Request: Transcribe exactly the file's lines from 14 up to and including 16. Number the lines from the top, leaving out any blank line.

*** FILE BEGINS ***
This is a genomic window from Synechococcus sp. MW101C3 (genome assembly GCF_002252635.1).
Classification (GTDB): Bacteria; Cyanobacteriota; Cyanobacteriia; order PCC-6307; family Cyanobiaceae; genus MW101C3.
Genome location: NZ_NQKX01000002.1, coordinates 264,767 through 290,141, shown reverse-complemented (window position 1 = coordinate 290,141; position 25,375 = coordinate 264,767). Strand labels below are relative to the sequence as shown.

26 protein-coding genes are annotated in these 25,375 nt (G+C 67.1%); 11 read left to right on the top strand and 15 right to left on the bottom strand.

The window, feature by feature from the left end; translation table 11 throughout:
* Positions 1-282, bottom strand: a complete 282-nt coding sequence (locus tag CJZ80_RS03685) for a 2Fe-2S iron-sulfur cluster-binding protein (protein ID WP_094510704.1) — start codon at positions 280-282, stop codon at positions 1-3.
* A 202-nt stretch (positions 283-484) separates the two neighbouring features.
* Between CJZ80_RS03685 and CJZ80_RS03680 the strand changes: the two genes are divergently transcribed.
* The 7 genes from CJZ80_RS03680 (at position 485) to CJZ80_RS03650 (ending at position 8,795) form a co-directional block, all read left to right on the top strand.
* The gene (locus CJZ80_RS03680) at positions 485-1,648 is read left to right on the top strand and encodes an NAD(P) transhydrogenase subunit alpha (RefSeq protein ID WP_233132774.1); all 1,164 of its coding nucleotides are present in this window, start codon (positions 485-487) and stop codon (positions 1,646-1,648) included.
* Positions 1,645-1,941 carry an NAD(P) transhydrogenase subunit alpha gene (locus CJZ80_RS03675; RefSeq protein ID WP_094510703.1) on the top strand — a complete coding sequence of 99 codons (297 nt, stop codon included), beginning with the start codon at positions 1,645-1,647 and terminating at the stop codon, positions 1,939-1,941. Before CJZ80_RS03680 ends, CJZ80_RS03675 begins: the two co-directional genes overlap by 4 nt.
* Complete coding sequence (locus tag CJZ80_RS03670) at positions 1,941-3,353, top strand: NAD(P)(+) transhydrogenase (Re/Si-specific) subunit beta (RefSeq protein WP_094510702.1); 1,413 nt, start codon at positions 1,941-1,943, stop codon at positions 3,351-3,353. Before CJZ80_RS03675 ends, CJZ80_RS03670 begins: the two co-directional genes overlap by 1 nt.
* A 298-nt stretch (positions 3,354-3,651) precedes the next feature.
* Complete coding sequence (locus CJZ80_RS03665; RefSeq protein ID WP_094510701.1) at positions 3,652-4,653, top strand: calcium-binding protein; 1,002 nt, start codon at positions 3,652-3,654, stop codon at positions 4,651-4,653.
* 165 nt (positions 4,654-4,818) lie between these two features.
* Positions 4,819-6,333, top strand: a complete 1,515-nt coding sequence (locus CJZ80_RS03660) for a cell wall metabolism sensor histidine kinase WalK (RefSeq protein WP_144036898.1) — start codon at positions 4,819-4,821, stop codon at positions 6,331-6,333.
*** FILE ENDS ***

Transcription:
* Complete coding sequence (locus CJZ80_RS03665; RefSeq protein ID WP_094510701.1) at positions 3,652-4,653, top strand: calcium-binding protein; 1,002 nt, start codon at positions 3,652-3,654, stop codon at positions 4,651-4,653.
* 165 nt (positions 4,654-4,818) lie between these two features.
* Positions 4,819-6,333, top strand: a complete 1,515-nt coding sequence (locus CJZ80_RS03660) for a cell wall metabolism sensor histidine kinase WalK (RefSeq protein WP_144036898.1) — start codon at positions 4,819-4,821, stop codon at positions 6,331-6,333.